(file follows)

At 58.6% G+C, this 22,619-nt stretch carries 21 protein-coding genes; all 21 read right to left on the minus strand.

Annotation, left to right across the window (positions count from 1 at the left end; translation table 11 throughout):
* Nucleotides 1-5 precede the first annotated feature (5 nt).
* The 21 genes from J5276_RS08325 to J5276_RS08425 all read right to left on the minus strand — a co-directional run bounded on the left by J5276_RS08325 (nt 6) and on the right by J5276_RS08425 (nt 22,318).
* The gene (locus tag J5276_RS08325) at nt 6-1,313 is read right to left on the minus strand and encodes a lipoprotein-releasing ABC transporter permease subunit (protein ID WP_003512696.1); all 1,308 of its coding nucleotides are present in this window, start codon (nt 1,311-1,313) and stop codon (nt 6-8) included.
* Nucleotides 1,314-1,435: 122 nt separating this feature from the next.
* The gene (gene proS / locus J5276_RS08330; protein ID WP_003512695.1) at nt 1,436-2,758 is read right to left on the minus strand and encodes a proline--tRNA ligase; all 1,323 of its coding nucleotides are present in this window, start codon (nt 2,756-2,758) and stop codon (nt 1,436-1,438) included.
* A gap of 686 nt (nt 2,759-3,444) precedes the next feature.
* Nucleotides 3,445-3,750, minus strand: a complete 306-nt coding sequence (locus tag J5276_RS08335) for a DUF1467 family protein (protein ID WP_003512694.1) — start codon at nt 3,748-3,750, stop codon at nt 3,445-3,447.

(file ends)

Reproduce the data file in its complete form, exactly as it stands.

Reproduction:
At 58.6% G+C, this 22,619-nt stretch carries 21 protein-coding genes; all 21 read right to left on the minus strand.

Annotation, left to right across the window (positions count from 1 at the left end; translation table 11 throughout):
* Nucleotides 1-5 precede the first annotated feature (5 nt).
* The 21 genes from J5276_RS08325 to J5276_RS08425 all read right to left on the minus strand — a co-directional run bounded on the left by J5276_RS08325 (nt 6) and on the right by J5276_RS08425 (nt 22,318).
* The gene (locus tag J5276_RS08325) at nt 6-1,313 is read right to left on the minus strand and encodes a lipoprotein-releasing ABC transporter permease subunit (protein ID WP_003512696.1); all 1,308 of its coding nucleotides are present in this window, start codon (nt 1,311-1,313) and stop codon (nt 6-8) included.
* Nucleotides 1,314-1,435: 122 nt separating this feature from the next.
* The gene (gene proS / locus J5276_RS08330; protein ID WP_003512695.1) at nt 1,436-2,758 is read right to left on the minus strand and encodes a proline--tRNA ligase; all 1,323 of its coding nucleotides are present in this window, start codon (nt 2,756-2,758) and stop codon (nt 1,436-1,438) included.
* A gap of 686 nt (nt 2,759-3,444) precedes the next feature.
* Nucleotides 3,445-3,750, minus strand: a complete 306-nt coding sequence (locus tag J5276_RS08335) for a DUF1467 family protein (protein ID WP_003512694.1) — start codon at nt 3,748-3,750, stop codon at nt 3,445-3,447.